The Slumping Offense.

Just How Dire are These Straits?

Hey, want a positive?  The Phillies got a scoreless inning out of Mike Stutes.  Perhaps last night was the first inning of a successful season for Stutes–a rare bullpen arm coming out of the Phillies farm system.  Other than Stutes and Cliff Lee’s strikeout touch (let’s not get too excited about that total), all attention after the game focused on the struggling offense.  A five-game winning streak had just ended, the Phillies still had the best record in the National League, but the offense has been dormant for two weeks. And, this wasn’t Petco Park.  It wasn’t another slop throwing lefty.  I think a lot of people thought, well get them to Arizona, then they’ll finally hit.  Not last night, and it seemed to trigger the panic button.  Up and down the line up, with the exception of Placido Polanco, the Phils are staring at a lot of 0fers, 1fers, and 2fers.

I think we are seeing the perfect storm of a slump with this team.  I don’t think it is a total coincidence that it started around the time that Charlie began complaining about the power numbers.  The team went from scoring with singles and doubles to not getting on base at all.  His outcry for the long ball, paired with the arrival of some good pitching planted some seeds for what has grown into a full-blown malaise.  When the bad numbers start piling up, the guys get tighter, you forget what it feels like to get a hit, suddenly you are 0 for 10 and you need that hit desperately.  They could be blowing themselves out in the cage before the game taking extra BP.  I have no idea.  I know they are working, but right now it isn’t translating to the field.  Of course the final factor could be the most important, the Phillies are short on offensive talent.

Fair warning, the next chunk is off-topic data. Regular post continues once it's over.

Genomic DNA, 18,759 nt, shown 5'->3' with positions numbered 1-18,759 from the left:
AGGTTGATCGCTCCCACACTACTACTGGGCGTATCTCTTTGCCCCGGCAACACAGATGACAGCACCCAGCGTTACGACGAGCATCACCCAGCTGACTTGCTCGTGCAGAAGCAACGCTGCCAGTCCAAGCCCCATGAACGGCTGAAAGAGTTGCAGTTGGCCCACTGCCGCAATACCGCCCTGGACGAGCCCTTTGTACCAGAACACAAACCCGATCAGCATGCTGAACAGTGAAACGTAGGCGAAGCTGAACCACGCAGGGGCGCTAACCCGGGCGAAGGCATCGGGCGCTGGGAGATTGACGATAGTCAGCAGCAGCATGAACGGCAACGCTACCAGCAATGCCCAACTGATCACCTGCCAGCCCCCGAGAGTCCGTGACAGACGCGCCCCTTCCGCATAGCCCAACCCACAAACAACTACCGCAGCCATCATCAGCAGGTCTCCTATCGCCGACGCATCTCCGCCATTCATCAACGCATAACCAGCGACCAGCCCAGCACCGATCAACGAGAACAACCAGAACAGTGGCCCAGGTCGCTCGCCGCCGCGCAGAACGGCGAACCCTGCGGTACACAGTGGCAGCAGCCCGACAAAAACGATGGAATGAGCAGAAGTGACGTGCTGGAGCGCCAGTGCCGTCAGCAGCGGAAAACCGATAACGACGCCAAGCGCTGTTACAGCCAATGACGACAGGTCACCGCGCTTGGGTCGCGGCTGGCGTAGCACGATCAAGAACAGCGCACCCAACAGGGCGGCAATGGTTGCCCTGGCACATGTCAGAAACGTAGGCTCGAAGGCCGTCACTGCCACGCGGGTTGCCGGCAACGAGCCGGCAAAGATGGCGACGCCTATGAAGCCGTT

One thing that isn’t a coincidence is that Polanco, the only pure hitter in the line up, is the one that’s hitting.  I feel like with much of the rest of the line up, we’ve all been relying a little too much on hope.  We hoped Ben Francisco would be an everyday player (he might not be).  We hoped Wilson Valdez could fill in adequately (he can’t).  We hoped that Jimmy Rollins would be fueled by a contract year (he hasn’t been).  We hoped that Raul Ibanez would not show the signs of being in his late-thirties (he’s off to another bad start).  That’s a lot of wishing.  You’ve got the one hitter in Polanco, you’ve got one real power threat in Howard and then the rest is streaky at best and they are all locked in a cold streak right now.

The good news is that the Phillies have survived the lack of offensive output.  They are a team built around pitching and so the staff has taken 3 or 4 runs on multiple occasions during this stretch and turned it into victories.  We knew that there would be more low scoring games this year, but it’s the consistency of the low outputs that is troubling.  It seems like in two weeks you’d score 5 runs a couple of times by accident, but that hasn’t happened to the Phils.  They’ve only been shut out twice, but it feels worse than that, because there hasn’t been one easy game during the whole stretch.  If they could just bust out one day it might make the whole team, the whole city of fans relax a little bit.